performing an optimization (e g minimization) of an energy function over a plurality of directededges in the current hexmesh to determine updated vertex positions for vertices in the current hexmesh, wherein for each directed edge, the energy function comprises a term that expresses a preference for the directed edge to be aligned with normal vectors of base triangles of an edgecone corresponding to the directed edge; and
 updating the current hexmesh with the updated vertex positions; and
 after one or more iterations, setting the output hexmesh to be equal to the current hexmesh.
 56. A system according to aspect 55 which comprises any feature, combination or features or subcombination of features analogous to any of aspects 1 to 54.
 57. A nontransitory computerreadable medium comprising computer executable code that, when executed by a computer system comprising one computer or a plurality of computers operatively connected using a data communications network, causes the computer system to perform the method of aspect 1.
 58. A nontransitory computerreadable medium according to aspect 57 or any other aspect herein that, when executed by a computer system comprising one computer or a plurality of computers operatively connected using a data communications network, causes the computer system to perform any feature, combination or features or subcombination of features analogous to any of aspects 1 to 54.
 4. A method according to any one of aspects 1 to 3 or any other aspect herein comprising, for each directed edge, at least one of:
In addition to the exemplary aspects and embodiments described above, further aspects and embodiments will become apparent by reference to the drawings and by study of the following detailed descriptions.
Description
Throughout the following description specific details are set forth in order to provide a more thorough understanding to persons skilled in the art. However, well known elements may not have been shown or described in detail to avoid unnecessarily obscuring the disclosure. Accordingly, the description and drawings are to be regarded in an illustrative, rather than a restrictive, sense.
One aspect of the invention provides a computerbased automated method for improving the quality of (optimizing) an input hexahedral mesh (hexmesh). The output of the method may be an output hexmesh having improved average hexahedral element quality and/or improved minimum hexahedral element quality. As used herein, the relative quality of a hexmesh element (i.e. a hexahedral element) may refer to how close the shape of the hexmesh element is to a perfect cubic shape. Where a first hexmesh element has a shape that is relatively close to a cubic shape (as compared to the shape of a second hexmesh element), the first hexmesh element may be referred to as having a higher quality (a better quality, an improved quality and/or the like) relative to the second hexmesh element. Concave or inverted hexmesh elements may be understood to have low quality relative to convex hexmesh elements. For brevity, as used herein, the term mesh should be understood to refer to a hexmesh, unless the context dictates otherwise.
Method 100 commences in block 110 which comprises obtaining an input hexmesh 102. In general, input hexmesh 102 can be obtained in block 110 using any suitable technique. In some embodiments, block 110 comprises receiving input hexmesh 102 from an external system (e.g. via a suitable hardware and/or software input interface, such as a USB interface, a network interface and/or the like). In some embodiments, block 110 comprises obtaining input hexmesh 102 from local memory and/or from a different software application running on the same computer. In some embodiments, input hexmesh 102 obtained in block 110 comprises an automatically generated hexmesh (e.g. a hexmesh generated by an automated (computerbased) hexmesh generation technique). Nonlimiting examples of suitable automated hexmesh generation techniques are disclosed, for example, in: SHEPHERD, J. F., AND JOHNSON, C. R. 2008. Hexahedral mesh generation constraints. Engineering with Computers 24, 3, 195213; SCHNEIDERS, R. 1996. A gridbased algorithm for the generation of hexahedral element meshes. Engineering with Computers 12, 168177; MARECHAL, L. 2009. Advances in octreebased allhexahedral mesh generation: handling sharp features. In Proc. International Meshing Roundtable;TAUTGES, T. J., BLACKER, T., AND MITCHELL, S. A. 1996. The whisker weaving algorithm: a connectivitybased method for constructing allhexahedral finite element meshes. Intl. Journal for Numerical Methods in Engineering 39, 19, 33273349; MIYOSHI, K., AND BLACKER, T. 2000. Hexahedral mesh generation using multiaxis cooper algorithm. In Proc. International Meshing Roundtable, 8997; LI, Y., LIU, Y., XU, W., WANG, W., AND GUO, B. 2012. Allhex meshing using singularityrestricted field. ACM Trans. Graph. 31, 6; GREGSON, J., SHEFFER, A., AND ZHANG, E. 2011. Allhex mesh generation via volumetric polycube deformation. Computer Graphics Forum (Proc. SGP 2011); LIVESU, M., VINING, N., SHEFFER, A., GREGSON, J., AND SCATENI, R. 2013. Polycut: monotone graphcuts for polycube basecomplex construction. ACM Trans. Graph. 32,6; and HUANG, J., JIANG, T., SHI, Z., TONG, Y., BAO, H., AND DESBRUN, M. 2014. L_{1 }based construction of polycube maps from complex shapes. ACM Trans. Graph. 33, 3 (June), 25:125:11.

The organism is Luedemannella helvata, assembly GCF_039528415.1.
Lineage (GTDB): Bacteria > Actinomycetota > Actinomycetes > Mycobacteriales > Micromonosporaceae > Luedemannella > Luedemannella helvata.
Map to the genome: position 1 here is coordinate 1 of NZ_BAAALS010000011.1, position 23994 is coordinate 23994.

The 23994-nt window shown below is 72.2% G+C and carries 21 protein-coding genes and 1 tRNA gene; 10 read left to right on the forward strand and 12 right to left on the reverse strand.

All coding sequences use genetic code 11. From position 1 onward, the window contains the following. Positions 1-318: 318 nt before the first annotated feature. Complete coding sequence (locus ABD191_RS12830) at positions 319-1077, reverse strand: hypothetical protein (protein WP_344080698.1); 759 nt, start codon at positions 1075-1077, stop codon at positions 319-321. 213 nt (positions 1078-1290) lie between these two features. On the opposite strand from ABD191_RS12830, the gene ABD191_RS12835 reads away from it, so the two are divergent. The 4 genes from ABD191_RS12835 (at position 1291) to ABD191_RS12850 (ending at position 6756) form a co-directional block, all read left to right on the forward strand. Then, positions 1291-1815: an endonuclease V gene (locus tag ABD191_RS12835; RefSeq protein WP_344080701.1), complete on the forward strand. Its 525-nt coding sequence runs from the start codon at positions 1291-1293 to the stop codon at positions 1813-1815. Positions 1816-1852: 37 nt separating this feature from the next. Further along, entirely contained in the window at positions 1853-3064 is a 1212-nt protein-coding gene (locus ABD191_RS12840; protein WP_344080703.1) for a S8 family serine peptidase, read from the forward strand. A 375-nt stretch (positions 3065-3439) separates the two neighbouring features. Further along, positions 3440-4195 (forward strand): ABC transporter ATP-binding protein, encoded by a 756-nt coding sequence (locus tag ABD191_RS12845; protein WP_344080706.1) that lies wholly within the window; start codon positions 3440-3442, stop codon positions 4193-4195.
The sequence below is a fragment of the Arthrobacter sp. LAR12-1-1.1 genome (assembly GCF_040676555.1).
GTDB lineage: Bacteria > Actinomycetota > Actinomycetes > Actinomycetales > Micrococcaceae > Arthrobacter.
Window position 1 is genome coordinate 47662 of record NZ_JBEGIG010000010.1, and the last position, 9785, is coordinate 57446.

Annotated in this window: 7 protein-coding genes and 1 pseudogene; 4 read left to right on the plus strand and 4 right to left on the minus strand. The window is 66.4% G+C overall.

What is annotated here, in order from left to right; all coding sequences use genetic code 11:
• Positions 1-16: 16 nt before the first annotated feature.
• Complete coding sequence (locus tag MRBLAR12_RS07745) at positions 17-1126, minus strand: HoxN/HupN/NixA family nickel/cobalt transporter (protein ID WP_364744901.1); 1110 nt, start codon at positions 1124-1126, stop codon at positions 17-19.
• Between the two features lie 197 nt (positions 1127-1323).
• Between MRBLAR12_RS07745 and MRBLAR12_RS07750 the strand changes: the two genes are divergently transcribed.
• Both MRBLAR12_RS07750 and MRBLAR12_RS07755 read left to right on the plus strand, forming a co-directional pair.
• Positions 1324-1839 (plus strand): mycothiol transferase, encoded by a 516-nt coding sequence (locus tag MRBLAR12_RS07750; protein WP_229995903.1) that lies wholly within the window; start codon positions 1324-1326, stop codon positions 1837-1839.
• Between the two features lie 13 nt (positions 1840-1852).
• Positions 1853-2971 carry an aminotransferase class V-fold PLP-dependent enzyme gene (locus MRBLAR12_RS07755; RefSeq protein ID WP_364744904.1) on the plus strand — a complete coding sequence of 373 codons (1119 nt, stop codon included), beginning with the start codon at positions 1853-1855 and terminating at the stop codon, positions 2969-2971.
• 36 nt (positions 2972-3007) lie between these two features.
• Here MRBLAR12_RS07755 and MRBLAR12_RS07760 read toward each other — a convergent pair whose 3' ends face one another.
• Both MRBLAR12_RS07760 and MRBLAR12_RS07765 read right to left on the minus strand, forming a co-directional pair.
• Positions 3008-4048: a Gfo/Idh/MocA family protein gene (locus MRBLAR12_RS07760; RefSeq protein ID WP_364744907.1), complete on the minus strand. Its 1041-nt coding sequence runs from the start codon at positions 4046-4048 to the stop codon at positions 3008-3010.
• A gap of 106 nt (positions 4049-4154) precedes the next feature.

In the illustrated embodiment of